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Intel's 7nm Chips Delayed At Least Until 2022 Or 2023

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Intel Corp. said it is delaying seven-nanometer or 7nm CPUs until at least 2022 or 2023 after identifying a "defect mode" in the process.

The company said it now expects to see initial production shipments of first Intel-based seven-nanometer product, a client CPU, in late 2022 or early 2023.

However, the company is accelerating its transition to 10nm products this year with increasing volumes and strong demand.

In its second-quarter earnings release, the Santa Clara, California-based company noted that its 7nm-based CPU product timing is shifting approximately six months relative to prior expectations. According to the firm, the primary driver is the yield of the process, which is now trending around twelve months behind the company's internal target.

On the earnings call, Intel CEO Bob Swan said, "We have identified a defect mode in our seven-nanometer process that resulted in yield degradation. We've root caused the issue, and believe there are no fundamental roadblocks."

Swan further said that the company has sought contingency plans, including using third-party foundry, to hedge against further schedule uncertainty.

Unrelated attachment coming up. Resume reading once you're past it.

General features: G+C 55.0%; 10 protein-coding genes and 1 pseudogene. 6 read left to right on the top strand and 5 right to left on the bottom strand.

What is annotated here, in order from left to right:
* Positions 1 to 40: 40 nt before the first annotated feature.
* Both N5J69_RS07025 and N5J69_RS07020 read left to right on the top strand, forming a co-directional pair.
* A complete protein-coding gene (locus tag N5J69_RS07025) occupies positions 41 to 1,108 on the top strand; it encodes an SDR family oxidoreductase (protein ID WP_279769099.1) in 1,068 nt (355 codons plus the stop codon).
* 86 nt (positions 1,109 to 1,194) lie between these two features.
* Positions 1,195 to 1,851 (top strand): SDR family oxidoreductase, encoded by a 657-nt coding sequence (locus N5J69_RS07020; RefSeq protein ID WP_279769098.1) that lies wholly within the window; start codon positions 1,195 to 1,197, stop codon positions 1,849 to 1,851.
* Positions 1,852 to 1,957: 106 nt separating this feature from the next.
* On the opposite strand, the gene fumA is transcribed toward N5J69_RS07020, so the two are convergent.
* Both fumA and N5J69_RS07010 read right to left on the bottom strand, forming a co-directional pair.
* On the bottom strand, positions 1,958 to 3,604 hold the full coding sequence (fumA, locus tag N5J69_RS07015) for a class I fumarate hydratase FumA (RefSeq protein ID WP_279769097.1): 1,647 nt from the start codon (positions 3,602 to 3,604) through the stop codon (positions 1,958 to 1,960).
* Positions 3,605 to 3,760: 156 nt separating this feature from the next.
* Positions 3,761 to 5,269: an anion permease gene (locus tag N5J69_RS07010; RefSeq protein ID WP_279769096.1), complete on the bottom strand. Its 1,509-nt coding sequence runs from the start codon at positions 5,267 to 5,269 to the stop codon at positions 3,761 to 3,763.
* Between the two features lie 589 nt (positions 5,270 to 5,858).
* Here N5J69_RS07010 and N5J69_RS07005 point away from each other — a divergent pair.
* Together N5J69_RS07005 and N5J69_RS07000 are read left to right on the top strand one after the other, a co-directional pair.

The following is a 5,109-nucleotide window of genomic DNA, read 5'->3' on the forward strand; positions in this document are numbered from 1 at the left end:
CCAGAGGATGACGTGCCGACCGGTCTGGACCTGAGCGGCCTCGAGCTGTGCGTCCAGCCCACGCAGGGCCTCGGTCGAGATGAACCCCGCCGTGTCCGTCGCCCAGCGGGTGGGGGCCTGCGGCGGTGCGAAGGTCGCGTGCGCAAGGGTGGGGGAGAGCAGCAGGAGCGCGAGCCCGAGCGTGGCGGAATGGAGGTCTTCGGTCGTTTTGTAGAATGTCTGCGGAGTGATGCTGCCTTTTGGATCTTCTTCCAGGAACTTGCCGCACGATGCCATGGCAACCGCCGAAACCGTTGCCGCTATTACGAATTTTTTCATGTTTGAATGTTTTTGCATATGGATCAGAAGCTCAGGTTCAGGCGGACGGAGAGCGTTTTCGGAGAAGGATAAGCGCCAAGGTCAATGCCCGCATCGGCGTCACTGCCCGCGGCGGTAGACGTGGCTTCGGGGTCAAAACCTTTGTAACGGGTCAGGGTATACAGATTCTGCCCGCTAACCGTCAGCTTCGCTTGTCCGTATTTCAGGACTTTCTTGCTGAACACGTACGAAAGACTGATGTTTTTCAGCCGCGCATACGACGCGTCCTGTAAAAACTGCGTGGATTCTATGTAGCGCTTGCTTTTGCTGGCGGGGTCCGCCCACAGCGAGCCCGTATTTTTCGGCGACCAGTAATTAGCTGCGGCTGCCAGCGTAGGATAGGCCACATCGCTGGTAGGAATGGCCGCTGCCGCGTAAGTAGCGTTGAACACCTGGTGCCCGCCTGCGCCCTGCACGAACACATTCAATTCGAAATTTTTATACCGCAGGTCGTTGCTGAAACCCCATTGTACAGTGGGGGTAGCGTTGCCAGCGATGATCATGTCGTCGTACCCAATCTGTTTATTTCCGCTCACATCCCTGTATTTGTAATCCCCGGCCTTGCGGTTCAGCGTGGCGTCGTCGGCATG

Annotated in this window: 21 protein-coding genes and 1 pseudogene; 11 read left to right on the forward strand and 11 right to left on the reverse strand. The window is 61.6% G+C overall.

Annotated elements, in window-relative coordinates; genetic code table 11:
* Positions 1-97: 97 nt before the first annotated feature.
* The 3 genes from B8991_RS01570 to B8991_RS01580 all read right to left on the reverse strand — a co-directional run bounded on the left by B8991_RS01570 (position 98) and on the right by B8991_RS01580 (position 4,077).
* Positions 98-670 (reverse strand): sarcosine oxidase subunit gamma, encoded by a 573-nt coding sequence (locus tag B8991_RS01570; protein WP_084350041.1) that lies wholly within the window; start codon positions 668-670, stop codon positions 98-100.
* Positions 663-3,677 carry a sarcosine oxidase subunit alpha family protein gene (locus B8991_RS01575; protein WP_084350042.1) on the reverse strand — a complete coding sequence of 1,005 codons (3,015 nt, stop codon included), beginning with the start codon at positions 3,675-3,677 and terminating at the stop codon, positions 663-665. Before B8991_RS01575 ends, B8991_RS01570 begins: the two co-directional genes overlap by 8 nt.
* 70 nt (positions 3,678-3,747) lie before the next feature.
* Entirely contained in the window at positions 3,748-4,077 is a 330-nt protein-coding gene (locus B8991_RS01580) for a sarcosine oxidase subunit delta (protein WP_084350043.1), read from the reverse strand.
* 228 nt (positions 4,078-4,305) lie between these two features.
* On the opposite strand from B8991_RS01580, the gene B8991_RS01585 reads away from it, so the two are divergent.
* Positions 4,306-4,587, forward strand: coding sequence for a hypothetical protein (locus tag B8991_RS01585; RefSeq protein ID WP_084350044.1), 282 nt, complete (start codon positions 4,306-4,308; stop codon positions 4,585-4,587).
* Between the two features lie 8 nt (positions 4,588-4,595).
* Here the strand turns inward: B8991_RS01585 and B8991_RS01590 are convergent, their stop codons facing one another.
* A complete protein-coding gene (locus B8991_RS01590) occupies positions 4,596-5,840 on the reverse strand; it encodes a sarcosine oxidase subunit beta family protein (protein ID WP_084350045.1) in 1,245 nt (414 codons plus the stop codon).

The company added that the impact of the process delay on its product schedules will be mitigated by leveraging improvements in design methodology such as die disaggregation and advanced packaging.

Further, Intel said its data center GPU design, Ponte Vecchio, will now be released in late 2021 or early 2022, utilizing external and internal process technologies.

Intel's major chip client Apple Inc. in late June had announced its plan to replace chips from Intel in Mac computers with its own processors, Apple silicon, by the end of the year. The decision to make the shift reportedly was taken after Intel's annual chip performance gains slowed and noting that sticking to Intel's road map would delay or derail some future Macs.

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